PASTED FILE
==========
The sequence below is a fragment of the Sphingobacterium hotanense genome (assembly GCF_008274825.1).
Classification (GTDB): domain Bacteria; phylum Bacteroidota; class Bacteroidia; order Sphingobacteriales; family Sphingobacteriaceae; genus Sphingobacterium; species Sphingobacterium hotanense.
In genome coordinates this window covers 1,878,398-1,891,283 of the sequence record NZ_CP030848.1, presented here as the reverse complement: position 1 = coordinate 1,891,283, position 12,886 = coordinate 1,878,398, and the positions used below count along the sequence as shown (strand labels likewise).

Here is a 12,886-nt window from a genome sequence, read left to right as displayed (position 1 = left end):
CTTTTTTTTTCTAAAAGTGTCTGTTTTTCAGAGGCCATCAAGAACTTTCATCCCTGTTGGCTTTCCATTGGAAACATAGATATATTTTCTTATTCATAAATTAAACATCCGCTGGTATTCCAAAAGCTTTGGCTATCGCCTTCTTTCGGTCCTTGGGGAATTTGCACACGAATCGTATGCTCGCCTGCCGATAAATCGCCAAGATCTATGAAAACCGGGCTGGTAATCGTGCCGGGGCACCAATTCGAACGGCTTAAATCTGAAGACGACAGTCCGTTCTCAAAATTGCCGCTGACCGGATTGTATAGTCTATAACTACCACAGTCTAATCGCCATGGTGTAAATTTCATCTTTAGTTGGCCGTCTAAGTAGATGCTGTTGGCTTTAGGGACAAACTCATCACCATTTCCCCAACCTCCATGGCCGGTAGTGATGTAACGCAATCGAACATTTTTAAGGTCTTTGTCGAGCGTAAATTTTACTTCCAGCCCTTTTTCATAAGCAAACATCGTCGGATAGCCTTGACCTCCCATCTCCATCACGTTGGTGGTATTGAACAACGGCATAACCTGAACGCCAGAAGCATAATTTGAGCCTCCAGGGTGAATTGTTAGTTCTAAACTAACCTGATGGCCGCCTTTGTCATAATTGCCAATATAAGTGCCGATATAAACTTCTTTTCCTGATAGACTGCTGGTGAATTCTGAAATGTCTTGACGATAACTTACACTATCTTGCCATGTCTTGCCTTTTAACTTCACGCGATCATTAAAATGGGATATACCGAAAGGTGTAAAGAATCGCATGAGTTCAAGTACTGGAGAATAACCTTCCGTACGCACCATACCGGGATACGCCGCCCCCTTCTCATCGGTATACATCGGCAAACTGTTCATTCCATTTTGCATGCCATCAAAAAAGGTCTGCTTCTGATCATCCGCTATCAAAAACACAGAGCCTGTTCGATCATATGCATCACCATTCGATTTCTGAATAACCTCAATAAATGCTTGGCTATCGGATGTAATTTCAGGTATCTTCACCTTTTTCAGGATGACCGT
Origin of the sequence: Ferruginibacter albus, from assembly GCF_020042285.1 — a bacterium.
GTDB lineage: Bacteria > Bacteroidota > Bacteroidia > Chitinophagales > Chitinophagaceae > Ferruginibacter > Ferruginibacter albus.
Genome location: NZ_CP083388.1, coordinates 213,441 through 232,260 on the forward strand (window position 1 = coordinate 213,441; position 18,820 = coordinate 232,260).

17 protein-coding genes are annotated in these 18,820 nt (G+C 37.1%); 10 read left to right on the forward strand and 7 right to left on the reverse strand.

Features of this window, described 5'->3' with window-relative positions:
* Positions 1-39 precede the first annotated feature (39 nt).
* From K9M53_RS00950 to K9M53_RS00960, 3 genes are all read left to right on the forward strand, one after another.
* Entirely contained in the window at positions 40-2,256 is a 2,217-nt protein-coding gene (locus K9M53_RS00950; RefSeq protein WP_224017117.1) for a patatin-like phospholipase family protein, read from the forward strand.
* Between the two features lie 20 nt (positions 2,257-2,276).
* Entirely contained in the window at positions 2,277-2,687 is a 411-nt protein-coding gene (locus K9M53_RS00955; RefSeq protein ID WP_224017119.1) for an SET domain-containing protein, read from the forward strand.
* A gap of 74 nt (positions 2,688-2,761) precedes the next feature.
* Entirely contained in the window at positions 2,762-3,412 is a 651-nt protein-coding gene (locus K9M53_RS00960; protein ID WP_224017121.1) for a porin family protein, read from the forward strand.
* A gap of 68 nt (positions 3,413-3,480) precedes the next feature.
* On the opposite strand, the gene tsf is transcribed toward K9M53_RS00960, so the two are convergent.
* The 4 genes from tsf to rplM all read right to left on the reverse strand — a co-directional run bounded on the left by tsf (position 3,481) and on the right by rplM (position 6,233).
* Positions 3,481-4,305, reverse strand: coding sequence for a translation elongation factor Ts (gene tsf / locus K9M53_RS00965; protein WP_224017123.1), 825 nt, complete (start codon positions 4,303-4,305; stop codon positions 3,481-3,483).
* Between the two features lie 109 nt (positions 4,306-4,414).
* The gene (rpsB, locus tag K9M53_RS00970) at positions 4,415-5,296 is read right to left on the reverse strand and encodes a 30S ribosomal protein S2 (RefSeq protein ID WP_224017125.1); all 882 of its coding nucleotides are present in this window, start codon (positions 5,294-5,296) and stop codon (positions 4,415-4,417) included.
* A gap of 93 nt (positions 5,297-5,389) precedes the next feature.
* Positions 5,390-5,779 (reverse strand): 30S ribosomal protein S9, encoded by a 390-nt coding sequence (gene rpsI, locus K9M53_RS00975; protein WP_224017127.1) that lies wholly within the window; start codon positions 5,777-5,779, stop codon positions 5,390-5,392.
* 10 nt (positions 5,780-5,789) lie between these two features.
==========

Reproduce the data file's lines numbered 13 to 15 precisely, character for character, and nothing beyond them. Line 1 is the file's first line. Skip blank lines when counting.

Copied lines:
* Entirely contained in the window at positions 40-2,256 is a 2,217-nt protein-coding gene (locus K9M53_RS00950; RefSeq protein WP_224017117.1) for a patatin-like phospholipase family protein, read from the forward strand.
* Between the two features lie 20 nt (positions 2,257-2,276).
* Entirely contained in the window at positions 2,277-2,687 is a 411-nt protein-coding gene (locus K9M53_RS00955; RefSeq protein ID WP_224017119.1) for an SET domain-containing protein, read from the forward strand.